3/4 cup vegan chocolate chips, small chunks, or a combination (you may use about half semi-sweet chocolate and half dark chocolate if desired)

Optional garnish: powdered sugar

Preheat oven to 325 degrees.  Spray the bottom of an 8-inch square pan with non-stick cooking spray and line with a piece of parchment paper cut to fit.  In a microwave-safe bowl, heat butter with sugar just until butter melts.  Remove from the microwave and whisk to combine.  Allow to cool for 5 minutes and then whisk in oil, vanilla, cocoa powder and baking soda.  Transfer mixture to the bowl of a stand mixer (or use a hand-held mixer) and, on low speed, mix in pumpkin puree, just until combined.  In a separate bowl, whisk together flour, cornstarch, baking powder, salt and Cream of Tartar. Add to chocolate mixture and mix on low, againt just until no flour pockets remain.  Remove bowl from stand and fold in chocolate chips and/or chunk.  *Spread the batter evenly into the prepared pan and bake about 28 minutes or until brownies are set (begin checking at 25).  Remove from oven and allow to cool at least 45 minutes before cutting or serving.  Sift powdered sugar over the top before serving, if desired.  Store any leftovers well-covered, but not refrigerated. Note that because of the pumpkin in the batter, after sitting, the powdered sugar will turn slightly yellow, so it’s best to sprinkle only what you are serving.

*Important note: when I make these brownies, a thin “slick” of moisture seems to separate and rest on top prior to baking.  Simply press a paper towel onto the surface of the batter to absorb it before baking.  Discard paper towel.

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  1. Matt of claims to have the ultimate vegan brownie recipe, where flax seed is the secret ingredient. I’ve been supposed to make those for ages, but haven’t got around to it yet, didn’t have the energy last weekend. Hopefully next weekend!

    Maybe I’ll try yours as well, but in the past I’ve had great luck with his creations. :-> Pumpkin is nice, but so hard to find canned here (of course you can make your own puree, but it’s somewhat labour intensive and may contain more moisture).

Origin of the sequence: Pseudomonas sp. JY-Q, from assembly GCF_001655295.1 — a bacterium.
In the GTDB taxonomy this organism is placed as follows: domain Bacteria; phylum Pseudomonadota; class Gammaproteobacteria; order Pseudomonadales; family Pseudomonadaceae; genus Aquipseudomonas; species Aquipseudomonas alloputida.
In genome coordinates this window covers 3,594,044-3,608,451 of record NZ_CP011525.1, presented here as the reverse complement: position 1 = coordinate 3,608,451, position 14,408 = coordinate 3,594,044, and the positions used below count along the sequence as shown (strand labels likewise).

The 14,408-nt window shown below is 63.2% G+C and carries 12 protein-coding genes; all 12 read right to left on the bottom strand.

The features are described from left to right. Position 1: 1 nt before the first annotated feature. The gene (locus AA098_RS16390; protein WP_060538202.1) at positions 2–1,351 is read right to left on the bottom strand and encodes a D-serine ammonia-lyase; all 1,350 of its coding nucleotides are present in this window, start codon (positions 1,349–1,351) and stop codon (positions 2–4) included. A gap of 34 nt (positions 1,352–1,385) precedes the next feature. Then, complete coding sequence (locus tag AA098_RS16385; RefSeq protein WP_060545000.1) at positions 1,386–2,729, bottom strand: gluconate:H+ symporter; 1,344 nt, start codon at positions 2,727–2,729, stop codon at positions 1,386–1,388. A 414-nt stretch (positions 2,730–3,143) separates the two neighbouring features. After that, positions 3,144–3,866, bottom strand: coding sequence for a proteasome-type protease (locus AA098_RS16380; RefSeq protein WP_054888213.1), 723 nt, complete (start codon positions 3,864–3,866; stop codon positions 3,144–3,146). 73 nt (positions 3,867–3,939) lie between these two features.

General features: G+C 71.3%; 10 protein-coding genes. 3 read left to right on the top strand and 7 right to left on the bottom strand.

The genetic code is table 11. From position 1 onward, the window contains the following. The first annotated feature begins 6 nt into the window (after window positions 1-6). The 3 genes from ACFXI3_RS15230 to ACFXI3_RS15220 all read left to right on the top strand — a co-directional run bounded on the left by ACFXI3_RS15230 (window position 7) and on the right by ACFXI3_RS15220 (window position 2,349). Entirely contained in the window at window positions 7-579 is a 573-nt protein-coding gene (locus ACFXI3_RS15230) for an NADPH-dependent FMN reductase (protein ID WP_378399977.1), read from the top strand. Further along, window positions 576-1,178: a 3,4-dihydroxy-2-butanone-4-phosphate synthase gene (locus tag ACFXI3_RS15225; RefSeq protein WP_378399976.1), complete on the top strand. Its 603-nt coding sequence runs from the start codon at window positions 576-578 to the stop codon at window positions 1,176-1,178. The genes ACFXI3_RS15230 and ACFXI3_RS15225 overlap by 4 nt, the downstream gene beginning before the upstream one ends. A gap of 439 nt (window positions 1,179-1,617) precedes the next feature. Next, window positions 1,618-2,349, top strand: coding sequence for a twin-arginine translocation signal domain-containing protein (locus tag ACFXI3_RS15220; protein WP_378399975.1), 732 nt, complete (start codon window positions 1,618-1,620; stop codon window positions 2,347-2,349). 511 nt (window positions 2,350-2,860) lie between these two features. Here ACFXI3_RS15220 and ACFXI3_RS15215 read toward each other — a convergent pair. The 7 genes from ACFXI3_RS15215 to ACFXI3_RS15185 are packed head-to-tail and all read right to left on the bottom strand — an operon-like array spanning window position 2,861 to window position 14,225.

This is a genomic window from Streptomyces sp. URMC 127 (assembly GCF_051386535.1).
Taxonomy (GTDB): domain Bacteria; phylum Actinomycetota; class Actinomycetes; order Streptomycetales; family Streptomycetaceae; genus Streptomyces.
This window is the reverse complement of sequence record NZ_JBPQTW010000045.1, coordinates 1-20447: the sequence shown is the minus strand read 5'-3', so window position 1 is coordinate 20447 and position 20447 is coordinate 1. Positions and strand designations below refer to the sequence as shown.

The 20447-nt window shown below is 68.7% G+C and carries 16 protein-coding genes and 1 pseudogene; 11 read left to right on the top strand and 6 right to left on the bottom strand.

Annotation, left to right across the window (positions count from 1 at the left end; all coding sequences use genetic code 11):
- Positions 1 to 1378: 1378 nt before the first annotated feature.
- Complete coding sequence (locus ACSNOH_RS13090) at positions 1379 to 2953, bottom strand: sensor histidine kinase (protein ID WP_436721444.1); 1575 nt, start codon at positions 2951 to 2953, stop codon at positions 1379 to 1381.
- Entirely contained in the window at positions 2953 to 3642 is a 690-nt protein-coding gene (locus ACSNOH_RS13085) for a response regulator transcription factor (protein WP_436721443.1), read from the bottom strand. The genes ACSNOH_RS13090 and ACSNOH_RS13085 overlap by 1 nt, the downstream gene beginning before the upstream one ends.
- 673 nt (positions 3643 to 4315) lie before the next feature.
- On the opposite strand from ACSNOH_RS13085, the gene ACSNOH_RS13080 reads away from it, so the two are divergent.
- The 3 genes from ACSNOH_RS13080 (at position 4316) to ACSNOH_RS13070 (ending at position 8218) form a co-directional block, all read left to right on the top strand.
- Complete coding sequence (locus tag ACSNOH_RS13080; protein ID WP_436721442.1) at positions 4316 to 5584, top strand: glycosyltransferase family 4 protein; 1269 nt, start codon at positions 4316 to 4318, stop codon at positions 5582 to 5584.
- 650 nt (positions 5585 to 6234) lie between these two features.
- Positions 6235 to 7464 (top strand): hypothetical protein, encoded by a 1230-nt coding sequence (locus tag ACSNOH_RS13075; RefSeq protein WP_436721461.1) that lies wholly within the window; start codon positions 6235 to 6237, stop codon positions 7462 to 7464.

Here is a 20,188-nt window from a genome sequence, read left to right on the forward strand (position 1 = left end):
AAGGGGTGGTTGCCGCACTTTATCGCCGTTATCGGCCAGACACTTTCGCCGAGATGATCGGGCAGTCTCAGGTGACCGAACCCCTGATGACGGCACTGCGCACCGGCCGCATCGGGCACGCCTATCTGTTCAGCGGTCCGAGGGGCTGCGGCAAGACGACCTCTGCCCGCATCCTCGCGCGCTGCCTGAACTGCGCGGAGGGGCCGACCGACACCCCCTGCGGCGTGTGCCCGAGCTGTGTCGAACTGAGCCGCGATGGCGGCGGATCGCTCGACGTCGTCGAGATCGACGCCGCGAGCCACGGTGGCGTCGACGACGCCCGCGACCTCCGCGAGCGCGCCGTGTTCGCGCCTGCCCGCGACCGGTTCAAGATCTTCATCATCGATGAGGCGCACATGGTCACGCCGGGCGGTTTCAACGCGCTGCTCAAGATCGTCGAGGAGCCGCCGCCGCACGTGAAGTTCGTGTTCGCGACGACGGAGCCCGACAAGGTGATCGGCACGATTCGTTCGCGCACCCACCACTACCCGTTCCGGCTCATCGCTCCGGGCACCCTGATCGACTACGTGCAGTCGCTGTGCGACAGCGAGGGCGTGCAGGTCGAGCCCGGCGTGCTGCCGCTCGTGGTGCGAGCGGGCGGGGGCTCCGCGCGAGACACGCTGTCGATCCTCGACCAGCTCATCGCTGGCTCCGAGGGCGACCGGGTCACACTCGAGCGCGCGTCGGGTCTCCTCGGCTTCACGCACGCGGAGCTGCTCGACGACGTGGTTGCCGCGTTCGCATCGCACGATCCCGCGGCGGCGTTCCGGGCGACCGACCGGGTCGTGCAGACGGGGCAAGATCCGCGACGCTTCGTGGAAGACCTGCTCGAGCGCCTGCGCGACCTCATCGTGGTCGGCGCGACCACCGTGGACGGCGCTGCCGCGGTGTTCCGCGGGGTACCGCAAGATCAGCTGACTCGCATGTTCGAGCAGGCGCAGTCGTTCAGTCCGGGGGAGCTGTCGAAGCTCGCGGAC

2. They look really nice, but I think I like the higher ratio of cocoa powder to flour in my recipe and the healthful benefit of the pumpkin, but make them both and see what you think! I’m not sure where “here” is, but I definitely wouldn’t go to the trouble of making my own pumpkin puree!

  3. Here = Finland and the Netherlands. In Finland pumpkin is pretty much an unknown vegetable, Dutch people see it as a savory ingredient.

    I made the other brownies today and they tasted heavenly, no, like heaven itself.

  4. Maija, a delight to receive your message for many reasons. If culinary TV shows and magazines are any indication, your part of the world is THE place to be for what is most exciting in the food world. Do you find your restaurant scene to be as exciting as they would have us believe? Of course, it seems the chefs (virtually all of them around the globe) are most interested in flaunting dominion over what used to run, fly or swim. But I digress, there are brownies to discuss…

    I am so thrilled that you made this recipe and more so that you loved it. Your description was darling: “tasted hevenly, no, like heaven itself.” Thank you SO much for sharing that.

    By the way, on my way to earning my Master’s in art history, I fell in love with the art/artists of the Northern Renaissance aka the Netherlands
    and have traveled there just a bit, but never to Finland.


  5. Hi

    What do you do with the oil? I am missing where to add it in

  6. THanks for the good catch. I have corrected the directions to say to whisk in the oil with the vanilla, etc. Thank you and enjoy!